### Math Monday: Boxtahedra

by Glen Whitney for the National Museum of Mathematics

There just happen to be a whole bunch of different-colored but otherwise identical cubical boxes lying around the MoMath Mondays making lab today. These make excellent fodder for geometric journeying on a relaxed morning, so let’s see what we can make. A simple way to connect them is to stick a classic brass paper fastener out one corner of one box, and into a corner of a different box, and then splay the two sides of the fastener.

One of the simplest linked structures you can make is a triangle of three boxes. But don’t stop there; keep adding more boxes. Here are some hints to keep you going: at least for me, it’s a lot easier to punch the paper fastener through the box from the inside out (rather than outside in), so on the receiving corner of a connection, first punch a fastener through from the inside and then pull it out and insert the pointy end of the fastener from the other box from the outside through the slot you just made. Also, if some of the splayed ends of the fasteners start to pull out from the boxes, you can tape them in place inside the boxes; once you close the lids, nobody will ever know.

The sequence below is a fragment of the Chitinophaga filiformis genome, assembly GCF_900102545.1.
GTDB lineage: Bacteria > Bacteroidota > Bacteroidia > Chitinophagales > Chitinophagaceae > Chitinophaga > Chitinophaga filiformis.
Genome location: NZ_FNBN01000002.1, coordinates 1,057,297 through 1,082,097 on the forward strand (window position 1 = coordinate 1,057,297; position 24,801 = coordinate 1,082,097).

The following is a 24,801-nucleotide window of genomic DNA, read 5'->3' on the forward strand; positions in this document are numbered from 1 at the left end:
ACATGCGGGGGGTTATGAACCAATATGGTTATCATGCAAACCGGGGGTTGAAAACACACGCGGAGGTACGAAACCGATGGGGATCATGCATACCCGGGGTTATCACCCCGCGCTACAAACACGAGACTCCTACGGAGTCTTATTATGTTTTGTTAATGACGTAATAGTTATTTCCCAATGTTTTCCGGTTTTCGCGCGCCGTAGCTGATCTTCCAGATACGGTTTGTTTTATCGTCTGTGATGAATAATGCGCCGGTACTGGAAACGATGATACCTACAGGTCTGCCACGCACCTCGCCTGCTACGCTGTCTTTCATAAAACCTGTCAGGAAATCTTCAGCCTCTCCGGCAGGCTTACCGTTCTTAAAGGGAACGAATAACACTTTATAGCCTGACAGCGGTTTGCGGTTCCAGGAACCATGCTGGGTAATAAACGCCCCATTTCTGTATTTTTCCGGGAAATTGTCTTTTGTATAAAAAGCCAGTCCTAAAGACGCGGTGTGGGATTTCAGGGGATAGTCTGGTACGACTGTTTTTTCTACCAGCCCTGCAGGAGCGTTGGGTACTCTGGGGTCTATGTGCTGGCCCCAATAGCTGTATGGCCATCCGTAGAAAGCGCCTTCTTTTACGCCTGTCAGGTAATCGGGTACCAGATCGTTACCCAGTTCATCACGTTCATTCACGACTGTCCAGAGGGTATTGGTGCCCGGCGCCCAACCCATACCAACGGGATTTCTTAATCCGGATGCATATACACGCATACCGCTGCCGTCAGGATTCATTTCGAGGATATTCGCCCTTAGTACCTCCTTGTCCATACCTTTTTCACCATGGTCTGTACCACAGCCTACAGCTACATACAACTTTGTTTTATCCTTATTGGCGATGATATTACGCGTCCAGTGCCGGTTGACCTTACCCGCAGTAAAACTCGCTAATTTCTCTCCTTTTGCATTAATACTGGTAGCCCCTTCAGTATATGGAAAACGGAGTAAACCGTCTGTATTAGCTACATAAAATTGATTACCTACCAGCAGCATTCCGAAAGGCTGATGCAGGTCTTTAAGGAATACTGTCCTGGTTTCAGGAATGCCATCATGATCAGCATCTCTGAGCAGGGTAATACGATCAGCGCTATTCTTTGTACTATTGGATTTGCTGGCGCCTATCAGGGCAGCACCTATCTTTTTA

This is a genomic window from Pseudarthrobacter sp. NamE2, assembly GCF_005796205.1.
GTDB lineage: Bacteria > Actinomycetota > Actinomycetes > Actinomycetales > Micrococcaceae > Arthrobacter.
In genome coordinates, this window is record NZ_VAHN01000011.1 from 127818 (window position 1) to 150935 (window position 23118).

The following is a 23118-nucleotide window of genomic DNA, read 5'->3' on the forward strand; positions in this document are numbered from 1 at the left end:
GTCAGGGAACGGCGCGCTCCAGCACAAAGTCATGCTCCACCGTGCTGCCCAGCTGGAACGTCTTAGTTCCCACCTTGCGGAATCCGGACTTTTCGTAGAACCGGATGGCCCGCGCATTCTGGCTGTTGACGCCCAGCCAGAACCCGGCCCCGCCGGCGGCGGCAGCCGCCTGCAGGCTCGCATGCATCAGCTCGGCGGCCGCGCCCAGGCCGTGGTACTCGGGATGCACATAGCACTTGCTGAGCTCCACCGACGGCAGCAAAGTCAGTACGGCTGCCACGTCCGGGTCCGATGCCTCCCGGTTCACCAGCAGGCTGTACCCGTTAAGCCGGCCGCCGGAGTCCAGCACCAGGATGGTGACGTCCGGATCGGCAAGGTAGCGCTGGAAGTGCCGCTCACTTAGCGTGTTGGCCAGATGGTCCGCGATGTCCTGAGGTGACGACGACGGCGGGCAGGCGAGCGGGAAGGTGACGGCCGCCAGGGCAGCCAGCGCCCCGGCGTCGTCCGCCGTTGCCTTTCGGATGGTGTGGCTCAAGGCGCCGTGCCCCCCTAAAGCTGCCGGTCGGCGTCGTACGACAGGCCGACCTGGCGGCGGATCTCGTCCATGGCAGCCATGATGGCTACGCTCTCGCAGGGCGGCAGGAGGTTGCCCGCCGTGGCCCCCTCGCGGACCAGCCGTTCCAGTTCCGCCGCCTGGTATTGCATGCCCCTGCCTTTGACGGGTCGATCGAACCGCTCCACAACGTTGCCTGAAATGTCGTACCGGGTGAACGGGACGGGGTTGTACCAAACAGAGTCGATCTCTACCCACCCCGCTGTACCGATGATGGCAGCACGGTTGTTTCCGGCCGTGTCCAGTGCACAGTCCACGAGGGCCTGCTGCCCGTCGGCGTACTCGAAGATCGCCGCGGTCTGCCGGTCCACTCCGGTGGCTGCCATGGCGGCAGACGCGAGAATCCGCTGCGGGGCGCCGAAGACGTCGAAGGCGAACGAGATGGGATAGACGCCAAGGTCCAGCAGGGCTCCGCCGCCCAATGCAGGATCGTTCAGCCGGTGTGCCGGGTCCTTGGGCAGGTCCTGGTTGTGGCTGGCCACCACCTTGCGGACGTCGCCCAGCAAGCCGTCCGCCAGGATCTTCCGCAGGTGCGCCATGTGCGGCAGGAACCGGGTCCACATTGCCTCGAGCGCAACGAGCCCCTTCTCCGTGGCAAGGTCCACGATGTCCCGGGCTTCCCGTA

If you keep going making only triangular openings among the boxes, pretty soon your creation will close up into this lovely “cuboxtahedron.”

If, on the other hand, you alternate triangular and square openings, then you will end up with a “rhombicuboxtahedron,” like this.

But even better yet, thanks to the existence of the cantellated cubic honeycomb, you can combine your two creations, linking them with more boxes, like so.

To get this far, you will at times need to connect to the lid end of some of the boxes. The best way to do that is to splay the pointy end of the paper fastener that will be going into the lid, tape one of the two prongs to the inside of the box, close the lid tightly over the fastener, and then tape the lid closed. (Note that this procedure requires that you have all of the connections to the lid side of the box in place before you close up the lid.) Another great thing about this honeycomb is that it is super-rigid and sturdy, so you can keep building wide and tall and your structures will stand on their own.

Send photos of your boxtahedral creations to mondays@momath.org!